As Marshall walked into the impoverished districts lining the tracks of the central Jakarta rail line, people came and gathered around him. They emerged from open-air structures built of corrugated siding and broken plywood located just a few feet from the tracks. One-by-one, people emerged and came over to meet this man.
At some point a battered guitar appeared. It was jockeyed back and forth between young men who played bits and snatches of western tunes. I motioned for Marshall to play and eagerly a young man named Ucok handed him the instrument. The last echoes of a passing train faded into the distance. Marshall tuned the guitar and then began with the first cords of “Aile”.
“Aile, Aile” (“listen, listen to the voice that speaks”). A group of little girls already running through the mix of people, stopped and came up close to Marshall. I watched their faces. The little girls opened their eyes and ears as Marshall played. They watched his face intently, as if listening with their eyes as every word of this song emerged. They clearly wanted to be near this song and this man.
As Marshall repeated the chorus, a momentary calm set in. People ended their discussions and leaned in closer. “Aile” is so radically peaceful in comparison to life in these destitute neighborhoods. Played out in the world, “Aile” requires things to become quiet for it to ever be heard.
Marshall ended the song and passed the guitar back over to the young man who had first given it to him. The distant screech of an approaching train reached our ears and marked the end of this special moment. It was a moment where the sacred touched down. Though it didn’t last for long, it happened. Conversations began, laughter erupted and minds became busy. And finally the train arrived with a thundering roar, drowning out everything as it passed just a feet away. The trains do not stop in places like this.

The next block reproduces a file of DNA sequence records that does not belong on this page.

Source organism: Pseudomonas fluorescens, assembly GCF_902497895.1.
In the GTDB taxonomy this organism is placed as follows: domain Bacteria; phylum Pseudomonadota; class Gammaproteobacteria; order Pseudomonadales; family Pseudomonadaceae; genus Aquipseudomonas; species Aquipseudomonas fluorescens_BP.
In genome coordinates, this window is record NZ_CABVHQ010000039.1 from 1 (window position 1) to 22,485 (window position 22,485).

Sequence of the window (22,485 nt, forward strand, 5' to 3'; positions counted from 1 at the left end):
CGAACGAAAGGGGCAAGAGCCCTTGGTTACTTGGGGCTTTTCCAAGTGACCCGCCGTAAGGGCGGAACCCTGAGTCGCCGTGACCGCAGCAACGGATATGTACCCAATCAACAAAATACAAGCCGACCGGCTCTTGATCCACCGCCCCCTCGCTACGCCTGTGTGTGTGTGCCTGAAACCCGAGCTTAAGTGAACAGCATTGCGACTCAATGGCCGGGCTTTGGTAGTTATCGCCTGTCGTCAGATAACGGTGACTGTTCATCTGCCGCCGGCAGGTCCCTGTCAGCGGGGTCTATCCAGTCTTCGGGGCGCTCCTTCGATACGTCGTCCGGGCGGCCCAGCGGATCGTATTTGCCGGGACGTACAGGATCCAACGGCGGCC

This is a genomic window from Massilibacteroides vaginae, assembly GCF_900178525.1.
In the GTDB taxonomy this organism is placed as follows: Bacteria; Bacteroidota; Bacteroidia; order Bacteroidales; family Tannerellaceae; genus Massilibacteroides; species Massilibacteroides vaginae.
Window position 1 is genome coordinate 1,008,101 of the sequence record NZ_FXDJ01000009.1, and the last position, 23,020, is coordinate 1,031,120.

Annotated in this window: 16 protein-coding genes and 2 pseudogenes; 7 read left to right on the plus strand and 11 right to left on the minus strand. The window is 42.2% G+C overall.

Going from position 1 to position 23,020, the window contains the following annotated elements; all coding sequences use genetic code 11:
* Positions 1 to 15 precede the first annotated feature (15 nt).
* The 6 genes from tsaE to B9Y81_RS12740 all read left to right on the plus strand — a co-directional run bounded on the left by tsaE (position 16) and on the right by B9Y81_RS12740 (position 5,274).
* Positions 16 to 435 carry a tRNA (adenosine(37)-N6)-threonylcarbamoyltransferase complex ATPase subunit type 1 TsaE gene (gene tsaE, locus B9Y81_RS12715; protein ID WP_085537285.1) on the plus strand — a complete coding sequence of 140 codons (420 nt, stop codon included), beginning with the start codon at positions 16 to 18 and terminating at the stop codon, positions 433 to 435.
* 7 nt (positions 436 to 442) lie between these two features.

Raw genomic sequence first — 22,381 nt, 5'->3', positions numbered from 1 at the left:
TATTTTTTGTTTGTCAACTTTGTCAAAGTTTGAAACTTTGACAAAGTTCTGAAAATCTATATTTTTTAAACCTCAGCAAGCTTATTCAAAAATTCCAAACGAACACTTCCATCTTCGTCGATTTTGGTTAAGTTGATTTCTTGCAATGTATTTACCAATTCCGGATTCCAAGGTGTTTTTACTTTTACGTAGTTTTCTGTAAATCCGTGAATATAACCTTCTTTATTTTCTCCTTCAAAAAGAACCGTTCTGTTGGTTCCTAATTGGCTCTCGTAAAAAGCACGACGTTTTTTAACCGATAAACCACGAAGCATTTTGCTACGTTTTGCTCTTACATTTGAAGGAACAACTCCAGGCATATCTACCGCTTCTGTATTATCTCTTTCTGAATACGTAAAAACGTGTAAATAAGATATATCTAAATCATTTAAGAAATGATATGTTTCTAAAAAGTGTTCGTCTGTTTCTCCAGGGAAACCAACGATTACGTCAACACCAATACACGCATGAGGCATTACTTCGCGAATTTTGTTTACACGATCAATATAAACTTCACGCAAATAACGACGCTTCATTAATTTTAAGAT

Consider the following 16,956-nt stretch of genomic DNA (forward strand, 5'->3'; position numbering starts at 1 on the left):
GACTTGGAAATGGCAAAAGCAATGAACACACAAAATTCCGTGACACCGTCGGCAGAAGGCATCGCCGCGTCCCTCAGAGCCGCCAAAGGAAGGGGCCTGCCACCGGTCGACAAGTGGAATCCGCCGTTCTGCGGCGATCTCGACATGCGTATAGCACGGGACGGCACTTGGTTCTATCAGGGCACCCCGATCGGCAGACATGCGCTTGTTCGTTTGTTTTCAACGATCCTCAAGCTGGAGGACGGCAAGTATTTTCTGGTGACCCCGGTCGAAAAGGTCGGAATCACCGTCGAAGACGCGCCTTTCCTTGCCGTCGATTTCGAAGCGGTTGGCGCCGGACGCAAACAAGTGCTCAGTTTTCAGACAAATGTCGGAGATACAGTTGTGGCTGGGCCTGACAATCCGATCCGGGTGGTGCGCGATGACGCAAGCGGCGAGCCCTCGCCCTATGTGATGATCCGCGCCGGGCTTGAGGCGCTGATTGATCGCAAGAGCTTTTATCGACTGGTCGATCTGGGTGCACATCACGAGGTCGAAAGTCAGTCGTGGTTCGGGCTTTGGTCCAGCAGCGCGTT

I followed the young men and the guitar around a corner and into a burned out shelter that leaned against a high wall. They joked and jested and passed around the guitar, each playing a chord or two and then shyly passing it off to someone else. I went over to the wall and stood on my tiptoes to look over. There I saw a languid river, slowly carrying trash and detritus from the city into the sea. Naked children stood in the black muck that lined the river shore. They seemed to be playing. Or were they discovering shellfish or discarded items carried down from wealthier neighborhoods upstream?
I looked back behind me to see that one of the young men had taken up the challenge of playing a song for me and my film camera. Ucok Brandalz asked me if I knew the song “I Miss You.” I had never heard of it. He began playing tentatively until others began to sing with him. It was a moving song which, beneath those words “I miss you,” communicated longing, unmet needs and the dead-ends which these young people wake up to face every day.
When the song was over, Marshall came over to talk to me. We walked back to the edge of the rail tracks and I set up my camera. Marshall then delivered a prayer and blessing for the people of this district.
“May the power of God’s blessing be with these people – the poorest of the poor – and all people who suffer like them in many countries and many lands. Here in Jakarta, their poverty is deep. But their poverty is our poverty – the poverty of all of humanity. For their contribution may not be given as it should be. And this will lead to a great shortage of gifts and giving in the world. May the rich take care of the poor and may the poor take care of each other and may the people of the world take care of one another. This is the great need of our world and this is why we have all come. May the presence of God be with you. Nasi Novare Coram.”
Just as he stopped, a new train roared into view. The wave of sound crashed down upon us. Windows filled with the curious faces of laborers streaked past Marshall – only a split second to wonder: “who is this man standing by the tracks?”
A split second will not be enough to receive the blessing of the Message and the Messenger. A moment of song, a moment of the sacred will not enough for the Message and the Messenger to deliver their life-giving and life-changing gift for the individual, residing here in this district of Jakarta. May there be many more moments and times when the Messenger’s presence can be experienced and his voice heard. This is necessary for the gift of New Message from God to reach humanity now.